My Coming Out Journey: From Straight Butch to Gay Femme

I’ve been told that I was gay since I was young. Not in a nice “honey, let’s have a talk” kind of way, but more in a “You look like a dude,” “You act like a boy,” “You’re butch,” “Why don’t you act like a girl… dress like a girl… talk like a lady…?” kind of way. It wasn’t just a handful of bullies on the playground; it was a pervasive message from toddlerhood until 30+ years old -- from kids, friends, teachers, family, and strangers.

From middle school through college, there were rumors spread about my sexuality. And, most of the boys that I had a crush on, or eventually dated, were surprised to learn that I was interested in them because they thought I was gay. When I was a little girl, I was even told by another kid that I was born a boy, but they changed my gender at the hospital… Well, I did remember my mom saying that she thought she was pregnant with a boy – so, maybe it was true?!

To say gender identity and sexuality have been confusing would be an understatement.

Not looking or acting “girly” has always meant that the first line of insults was something about me being a dyke, and even playful teasing was about me being boyish. So, I began trying to look and act more feminine in my teens, so I could be more attractive to boys. Because being a tomboy was not working.

The message I’ve received for as long as I can remember is that it’s not okay to look or act like a boy. But, wearing clothes from the Juniors section felt like playing dress up. I felt awkward and uncomfortable, and inauthentic. I hated every second of it until I discovered that t-shirts, jeans, and flip-flops were acceptable, so that became my uniform. It still kind of is, actually.

While attempting to drop the tomboy persona, I hid the parts of myself that would be stereotyped as "butch," like being an Army Drill Sgt who liked to fix cars. They were things that I did not talk about with anyone other than close friends. But, even when trying to be more like a girl, I still was told to smile more, walk with more sway in my hips, carry a purse, wear tighter clothing, show more skin, and get flattering bras to create the illusion of cleavage...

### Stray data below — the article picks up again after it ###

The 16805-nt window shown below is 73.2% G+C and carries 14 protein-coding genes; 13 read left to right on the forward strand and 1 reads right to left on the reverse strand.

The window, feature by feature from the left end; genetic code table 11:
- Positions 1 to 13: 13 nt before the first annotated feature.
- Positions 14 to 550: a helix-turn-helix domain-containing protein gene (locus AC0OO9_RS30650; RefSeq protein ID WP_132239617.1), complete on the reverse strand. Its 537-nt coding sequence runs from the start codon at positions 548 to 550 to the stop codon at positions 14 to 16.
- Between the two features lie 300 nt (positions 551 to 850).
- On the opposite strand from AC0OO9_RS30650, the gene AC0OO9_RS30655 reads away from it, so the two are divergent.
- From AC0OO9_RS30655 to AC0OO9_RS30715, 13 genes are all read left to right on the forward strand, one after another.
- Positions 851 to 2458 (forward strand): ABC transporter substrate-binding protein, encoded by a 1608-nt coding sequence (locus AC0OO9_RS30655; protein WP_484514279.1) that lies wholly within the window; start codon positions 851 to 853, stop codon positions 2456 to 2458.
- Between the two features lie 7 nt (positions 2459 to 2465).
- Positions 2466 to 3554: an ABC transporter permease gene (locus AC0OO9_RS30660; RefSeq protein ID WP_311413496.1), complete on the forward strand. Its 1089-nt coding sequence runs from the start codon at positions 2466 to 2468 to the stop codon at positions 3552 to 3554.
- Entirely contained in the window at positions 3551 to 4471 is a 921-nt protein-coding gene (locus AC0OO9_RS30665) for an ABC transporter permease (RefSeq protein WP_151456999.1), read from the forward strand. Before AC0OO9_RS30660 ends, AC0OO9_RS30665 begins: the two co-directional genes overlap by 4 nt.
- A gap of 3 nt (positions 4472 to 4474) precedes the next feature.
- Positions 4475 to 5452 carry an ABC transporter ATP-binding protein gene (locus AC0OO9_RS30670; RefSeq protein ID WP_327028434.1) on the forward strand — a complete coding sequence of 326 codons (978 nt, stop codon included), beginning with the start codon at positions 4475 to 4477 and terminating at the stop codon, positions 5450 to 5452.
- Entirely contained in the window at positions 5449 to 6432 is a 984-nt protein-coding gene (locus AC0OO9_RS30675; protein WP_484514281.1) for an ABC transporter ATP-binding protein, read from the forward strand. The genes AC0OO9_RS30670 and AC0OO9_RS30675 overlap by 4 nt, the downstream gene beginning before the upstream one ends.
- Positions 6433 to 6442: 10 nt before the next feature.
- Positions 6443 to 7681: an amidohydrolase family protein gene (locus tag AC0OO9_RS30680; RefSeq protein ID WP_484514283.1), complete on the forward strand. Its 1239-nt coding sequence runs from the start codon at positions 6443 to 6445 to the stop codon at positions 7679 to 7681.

So, when I met my ex-husband at age 26 and quickly fell in love, I was so relieved. Yay! I’m not broken, or gay, and a cute guy thinks I’m attractive, so this must be "the one!" I was ready to settle down, have babies, and live happily ever after. Unfortunately, it quickly became clear that we had different ideas of what that would look like, so after a painful, drawn out ending, I was back to where I started.

At 30 years old, I had only loved one person, and that freaking HURT, so I was reluctant to try again. If that’s what love feels like, no thanks. I’ll spend the rest my days as a single cougar raising adopted children.

It was because of my “f*ck it, I’m done with love” attitude that I was finally free to just to be me. As soon as I stopped caring what anyone else thought it was like a burden had been lifted off of my shoulders! During two years of this, I had my first sexual experience with a woman, and it was not even remotely weird -- which scared me. Crap! They might have been right. Then, in contrast, when I tried dating men again I realized that I would usually rather be home with my dogs reading a good book or binge watching Netflix.

Around this time I also discovered that the sex scenes between the two female lead characters in Orange Is The New Black were WAY HOTTER than any hetero sex scenes I’d seen... That was another, "oh crap" moment.

I realized that I had spent so long defending myself against the insults of being gay that it never occurred to pause and check to see if I actually was!

My assumption was that 'gay' means that you like girls, and since I liked boys I must be straight. End of story. And, since being gay was obviously a bad thing, I was completely fine with that conclusion.

But, then I met Julia. By then I knew I could be attracted to women, but it was something that I had planned on keeping secret – while I casually dated, and raised my adopted babies. Plus, “girl crushes” are totally acceptable now so it's cool. No need to make a big deal about it.

However, after the first month of quietly spending almost every day and night with her I realized that this was not something that I could hide, and doing so would not be fair to her. So, I started to tell my closest friends and family, and eventually the internet. The responses were all across the board. Managing each person’s individual reaction, answering incredibly personal questions, defending my relationship as something that wasn’t just a phase, and attempting to graciously take in the influx of unsolicited advice was exhausting.

I wanted to crawl in a hole with her and make the world go away. Coming out (of the closet, and even out of the house most days) in a world where everyone has an opinion about something so deeply personal was incredibly scary. Especially since it was all something that I was still figuring out for myself.

Being an independent 32-year-old with a small family, supportive friends, and living in a liberal city like Austin, made it MUCH easier than most people have it. However, nothing about it was easy, and it continues to be a challenge.